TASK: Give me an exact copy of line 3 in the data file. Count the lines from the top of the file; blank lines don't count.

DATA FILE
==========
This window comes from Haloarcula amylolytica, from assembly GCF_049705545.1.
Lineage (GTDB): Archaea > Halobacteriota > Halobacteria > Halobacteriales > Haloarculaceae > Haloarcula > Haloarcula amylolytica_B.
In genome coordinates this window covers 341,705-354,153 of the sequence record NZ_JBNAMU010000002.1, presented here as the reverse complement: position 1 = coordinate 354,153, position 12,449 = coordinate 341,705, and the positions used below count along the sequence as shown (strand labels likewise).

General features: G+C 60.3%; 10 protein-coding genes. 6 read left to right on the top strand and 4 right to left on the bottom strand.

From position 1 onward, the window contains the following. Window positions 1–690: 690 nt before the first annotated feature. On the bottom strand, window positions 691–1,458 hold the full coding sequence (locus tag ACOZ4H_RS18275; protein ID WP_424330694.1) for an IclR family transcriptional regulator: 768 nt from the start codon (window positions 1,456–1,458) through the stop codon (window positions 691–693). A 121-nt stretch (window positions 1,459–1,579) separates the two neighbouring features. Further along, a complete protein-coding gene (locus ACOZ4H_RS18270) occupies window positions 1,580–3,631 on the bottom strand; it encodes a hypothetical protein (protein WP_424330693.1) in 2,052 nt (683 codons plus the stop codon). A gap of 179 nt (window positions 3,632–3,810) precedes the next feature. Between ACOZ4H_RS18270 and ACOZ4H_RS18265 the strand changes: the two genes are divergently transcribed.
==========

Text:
In genome coordinates this window covers 341,705-354,153 of the sequence record NZ_JBNAMU010000002.1, presented here as the reverse complement: position 1 = coordinate 354,153, position 12,449 = coordinate 341,705, and the positions used below count along the sequence as shown (strand labels likewise).